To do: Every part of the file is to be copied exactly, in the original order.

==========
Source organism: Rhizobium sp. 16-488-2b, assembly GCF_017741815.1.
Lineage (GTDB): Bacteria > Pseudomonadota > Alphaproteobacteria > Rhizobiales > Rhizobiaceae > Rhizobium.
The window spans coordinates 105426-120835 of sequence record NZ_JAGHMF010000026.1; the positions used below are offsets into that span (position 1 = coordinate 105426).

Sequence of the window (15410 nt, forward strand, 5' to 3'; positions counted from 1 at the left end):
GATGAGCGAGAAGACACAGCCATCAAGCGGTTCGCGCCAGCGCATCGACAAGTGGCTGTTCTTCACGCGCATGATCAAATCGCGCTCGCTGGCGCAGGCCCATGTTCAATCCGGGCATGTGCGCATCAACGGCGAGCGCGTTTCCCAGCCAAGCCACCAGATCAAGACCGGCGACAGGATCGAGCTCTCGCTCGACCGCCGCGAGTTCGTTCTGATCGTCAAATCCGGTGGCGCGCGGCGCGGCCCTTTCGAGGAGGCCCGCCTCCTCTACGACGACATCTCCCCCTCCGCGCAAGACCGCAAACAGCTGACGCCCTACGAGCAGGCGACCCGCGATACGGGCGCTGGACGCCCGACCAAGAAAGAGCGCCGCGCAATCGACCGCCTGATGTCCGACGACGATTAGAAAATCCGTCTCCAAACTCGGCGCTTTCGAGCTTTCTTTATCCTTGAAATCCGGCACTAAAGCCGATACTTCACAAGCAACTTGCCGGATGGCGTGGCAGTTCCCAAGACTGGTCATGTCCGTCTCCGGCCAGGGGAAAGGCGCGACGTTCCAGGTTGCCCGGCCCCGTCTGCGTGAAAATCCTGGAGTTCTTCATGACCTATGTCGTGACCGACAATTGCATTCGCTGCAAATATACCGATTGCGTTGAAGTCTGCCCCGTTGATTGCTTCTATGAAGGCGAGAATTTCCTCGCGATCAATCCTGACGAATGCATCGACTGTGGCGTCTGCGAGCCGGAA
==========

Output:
Source organism: Rhizobium sp. 16-488-2b, assembly GCF_017741815.1.
Lineage (GTDB): Bacteria > Pseudomonadota > Alphaproteobacteria > Rhizobiales > Rhizobiaceae > Rhizobium.
The window spans coordinates 105426-120835 of sequence record NZ_JAGHMF010000026.1; the positions used below are offsets into that span (position 1 = coordinate 105426).

Sequence of the window (15410 nt, forward strand, 5' to 3'; positions counted from 1 at the left end):
GATGAGCGAGAAGACACAGCCATCAAGCGGTTCGCGCCAGCGCATCGACAAGTGGCTGTTCTTCACGCGCATGATCAAATCGCGCTCGCTGGCGCAGGCCCATGTTCAATCCGGGCATGTGCGCATCAACGGCGAGCGCGTTTCCCAGCCAAGCCACCAGATCAAGACCGGCGACAGGATCGAGCTCTCGCTCGACCGCCGCGAGTTCGTTCTGATCGTCAAATCCGGTGGCGCGCGGCGCGGCCCTTTCGAGGAGGCCCGCCTCCTCTACGACGACATCTCCCCCTCCGCGCAAGACCGCAAACAGCTGACGCCCTACGAGCAGGCGACCCGCGATACGGGCGCTGGACGCCCGACCAAGAAAGAGCGCCGCGCAATCGACCGCCTGATGTCCGACGACGATTAGAAAATCCGTCTCCAAACTCGGCGCTTTCGAGCTTTCTTTATCCTTGAAATCCGGCACTAAAGCCGATACTTCACAAGCAACTTGCCGGATGGCGTGGCAGTTCCCAAGACTGGTCATGTCCGTCTCCGGCCAGGGGAAAGGCGCGACGTTCCAGGTTGCCCGGCCCCGTCTGCGTGAAAATCCTGGAGTTCTTCATGACCTATGTCGTGACCGACAATTGCATTCGCTGCAAATATACCGATTGCGTTGAAGTCTGCCCCGTTGATTGCTTCTATGAAGGCGAGAATTTCCTCGCGATCAATCCTGACGAATGCATCGACTGTGGCGTCTGCGAGCCGGAA